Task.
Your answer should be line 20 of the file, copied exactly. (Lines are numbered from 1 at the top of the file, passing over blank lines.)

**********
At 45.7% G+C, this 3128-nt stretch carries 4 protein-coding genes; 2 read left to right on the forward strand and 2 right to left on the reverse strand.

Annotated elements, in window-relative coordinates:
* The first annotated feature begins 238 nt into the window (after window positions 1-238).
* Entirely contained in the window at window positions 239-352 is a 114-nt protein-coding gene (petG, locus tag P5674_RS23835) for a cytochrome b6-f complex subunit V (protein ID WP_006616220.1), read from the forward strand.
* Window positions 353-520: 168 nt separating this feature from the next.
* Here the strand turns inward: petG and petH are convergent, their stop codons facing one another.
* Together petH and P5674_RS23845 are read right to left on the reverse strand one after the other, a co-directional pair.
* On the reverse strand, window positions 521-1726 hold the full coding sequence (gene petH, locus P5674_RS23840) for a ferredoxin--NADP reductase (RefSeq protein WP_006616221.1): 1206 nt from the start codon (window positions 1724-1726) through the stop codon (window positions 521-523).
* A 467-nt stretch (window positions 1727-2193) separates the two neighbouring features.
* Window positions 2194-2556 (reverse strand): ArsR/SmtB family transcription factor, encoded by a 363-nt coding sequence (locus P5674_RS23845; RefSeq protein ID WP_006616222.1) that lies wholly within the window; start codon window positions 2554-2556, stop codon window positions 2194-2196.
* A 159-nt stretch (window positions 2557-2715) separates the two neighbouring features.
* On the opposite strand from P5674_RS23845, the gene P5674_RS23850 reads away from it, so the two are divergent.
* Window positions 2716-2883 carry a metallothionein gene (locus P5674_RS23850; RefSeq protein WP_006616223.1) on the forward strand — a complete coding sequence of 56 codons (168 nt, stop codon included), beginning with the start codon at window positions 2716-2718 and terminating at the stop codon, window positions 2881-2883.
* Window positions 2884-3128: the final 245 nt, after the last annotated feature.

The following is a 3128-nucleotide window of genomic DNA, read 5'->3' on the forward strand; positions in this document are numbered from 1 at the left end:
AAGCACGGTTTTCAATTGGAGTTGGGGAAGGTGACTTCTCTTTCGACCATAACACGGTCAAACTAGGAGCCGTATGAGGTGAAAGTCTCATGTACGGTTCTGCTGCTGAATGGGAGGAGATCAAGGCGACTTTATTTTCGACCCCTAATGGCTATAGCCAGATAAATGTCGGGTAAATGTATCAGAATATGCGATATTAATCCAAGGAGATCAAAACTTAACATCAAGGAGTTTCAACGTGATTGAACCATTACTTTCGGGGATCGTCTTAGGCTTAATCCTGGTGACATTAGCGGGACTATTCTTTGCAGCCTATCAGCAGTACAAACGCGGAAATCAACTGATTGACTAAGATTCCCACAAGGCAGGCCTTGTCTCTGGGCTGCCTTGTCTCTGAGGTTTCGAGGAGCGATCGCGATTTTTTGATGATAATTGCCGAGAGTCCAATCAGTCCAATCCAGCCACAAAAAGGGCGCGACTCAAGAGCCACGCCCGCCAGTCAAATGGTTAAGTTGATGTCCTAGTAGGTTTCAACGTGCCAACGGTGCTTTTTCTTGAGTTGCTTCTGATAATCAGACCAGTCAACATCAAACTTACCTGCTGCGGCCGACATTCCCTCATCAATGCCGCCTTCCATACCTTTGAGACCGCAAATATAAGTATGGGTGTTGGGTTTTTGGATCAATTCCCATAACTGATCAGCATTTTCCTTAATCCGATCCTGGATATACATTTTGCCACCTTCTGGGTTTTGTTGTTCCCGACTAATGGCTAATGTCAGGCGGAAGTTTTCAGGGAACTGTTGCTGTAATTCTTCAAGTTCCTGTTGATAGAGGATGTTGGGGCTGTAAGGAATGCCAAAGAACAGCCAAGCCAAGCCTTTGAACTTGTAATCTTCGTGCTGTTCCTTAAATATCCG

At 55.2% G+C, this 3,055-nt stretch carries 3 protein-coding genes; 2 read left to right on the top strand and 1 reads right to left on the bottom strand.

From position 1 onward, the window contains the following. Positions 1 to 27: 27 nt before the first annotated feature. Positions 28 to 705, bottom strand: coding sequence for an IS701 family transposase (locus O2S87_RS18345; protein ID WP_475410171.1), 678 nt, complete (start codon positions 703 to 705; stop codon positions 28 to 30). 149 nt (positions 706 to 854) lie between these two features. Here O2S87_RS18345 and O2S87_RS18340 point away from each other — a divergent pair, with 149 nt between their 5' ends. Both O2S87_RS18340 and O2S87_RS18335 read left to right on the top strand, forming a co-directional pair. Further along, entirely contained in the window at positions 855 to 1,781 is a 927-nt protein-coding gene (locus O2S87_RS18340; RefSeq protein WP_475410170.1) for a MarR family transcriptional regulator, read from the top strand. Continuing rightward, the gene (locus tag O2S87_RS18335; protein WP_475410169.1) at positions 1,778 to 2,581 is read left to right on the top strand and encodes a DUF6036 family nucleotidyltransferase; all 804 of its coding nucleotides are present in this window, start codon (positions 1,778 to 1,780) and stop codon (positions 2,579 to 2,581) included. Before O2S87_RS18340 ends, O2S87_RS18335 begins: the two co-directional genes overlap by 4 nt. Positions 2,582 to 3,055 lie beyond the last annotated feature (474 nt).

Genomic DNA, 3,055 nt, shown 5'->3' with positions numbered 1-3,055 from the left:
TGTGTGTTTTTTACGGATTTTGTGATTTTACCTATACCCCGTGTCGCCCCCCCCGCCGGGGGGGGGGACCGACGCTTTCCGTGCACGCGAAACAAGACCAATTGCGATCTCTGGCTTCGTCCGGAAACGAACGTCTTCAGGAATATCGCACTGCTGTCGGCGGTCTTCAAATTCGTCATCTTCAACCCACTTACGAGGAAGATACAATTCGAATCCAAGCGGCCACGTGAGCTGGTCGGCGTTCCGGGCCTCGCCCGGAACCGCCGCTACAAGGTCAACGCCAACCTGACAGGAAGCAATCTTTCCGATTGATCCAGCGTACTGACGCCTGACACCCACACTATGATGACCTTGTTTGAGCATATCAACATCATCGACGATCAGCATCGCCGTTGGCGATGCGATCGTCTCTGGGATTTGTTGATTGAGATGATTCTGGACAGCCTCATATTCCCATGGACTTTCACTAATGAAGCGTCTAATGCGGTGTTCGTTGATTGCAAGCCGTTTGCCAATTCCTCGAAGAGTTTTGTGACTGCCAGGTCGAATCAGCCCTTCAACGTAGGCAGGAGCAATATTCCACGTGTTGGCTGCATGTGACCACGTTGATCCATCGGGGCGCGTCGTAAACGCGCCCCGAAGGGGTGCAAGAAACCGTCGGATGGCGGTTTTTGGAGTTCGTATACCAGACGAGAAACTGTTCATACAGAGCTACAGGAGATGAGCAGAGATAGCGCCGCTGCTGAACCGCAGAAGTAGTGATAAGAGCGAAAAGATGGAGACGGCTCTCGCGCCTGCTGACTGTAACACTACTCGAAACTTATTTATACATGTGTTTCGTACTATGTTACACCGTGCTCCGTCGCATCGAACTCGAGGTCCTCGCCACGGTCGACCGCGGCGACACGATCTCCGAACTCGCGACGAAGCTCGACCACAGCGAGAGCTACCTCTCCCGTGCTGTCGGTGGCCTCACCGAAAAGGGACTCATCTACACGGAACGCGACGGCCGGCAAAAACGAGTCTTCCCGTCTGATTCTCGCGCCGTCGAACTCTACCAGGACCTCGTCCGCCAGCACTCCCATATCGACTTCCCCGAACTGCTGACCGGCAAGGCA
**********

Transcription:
TGTGTGTTTTTTACGGATTTTGTGATTTTACCTATACCCCGTGTCGCCCCCCCCGCCGGGGGGGGGGACCGACGCTTTCCGTGCACGCGAAACAAGACCAATTGCGATCTCTGGCTTCGTCCGGAAACGAACGTCTTCAGGAATATCGCACTGCTGTCGGCGGTCTTCAAATTCGTCATCTTCAACCCACTTACGAGGAAGATACAATTCGAATCCAAGCGGCCACGTGAGCTGGTCGGCGTTCCGGGCCTCGCCCGGAACCGCCGCTACAAGGTCAACGCCAACCTGACAGGAAGCAATCTTTCCGATTGATCCAGCGTACTGACGCCTGACACCCACACTATGATGACCTTGTTTGAGCATATCAACATCATCGACGATCAGCATCGCCGTTGGCGATGCGATCGTCTCTGGGATTTGTTGATTGAGATGATTCTGGACAGCCTCATATTCCCATGGACTTTCACTAATGAAGCGTCTAATGCGGTGTTCGTTGATTGCAAGCCGTTTGCCAATTCCTCGAAGAGTTTTGTGACTGCCAGGTCGAATCAGCCCTTCAACGTAGGCAGGAGCAATATTCCACGTGTTGGCTGCATGTGACCACGTTGATCCATCGGGGCGCGTCGTAAACGCGCCCCGAAGGGGTGCAAGAAACCGTCGGATGGCGGTTTTTGGAGTTCGTATACCAGACGAGAAACTGTTCATACAGAGCTACAGGAGATGAGCAGAGATAGCGCCGCTGCTGAACCGCAGAAGTAGTGATAAGAGCGAAAAGATGGAGACGGCTCTCGCGCCTGCTGACTGTAACACTACTCGAAACTTATTTATACATGTGTTTCGTACTATGTTACACCGTGCTCCGTCGCATCGAACTCGAGGTCCTCGCCACGGTCGACCGCGGCGACACGATCTCCGAACTCGCGACGAAGCTCGACCACAGCGAGAGCTACCTCTCCCGTGCTGTCGGTGGCCTCACCGAAAAGGGACTCATCTACACGGAACGCGACGGCCGGCAAAAACGAGTCTTCCCGTCTGATTCTCGCGCCGTCGAACTCTACCAGGACCTCGTCCGCCAGCACTCCCATATCGACTTCCCCGAACTGCTGACCGGCAAGGCA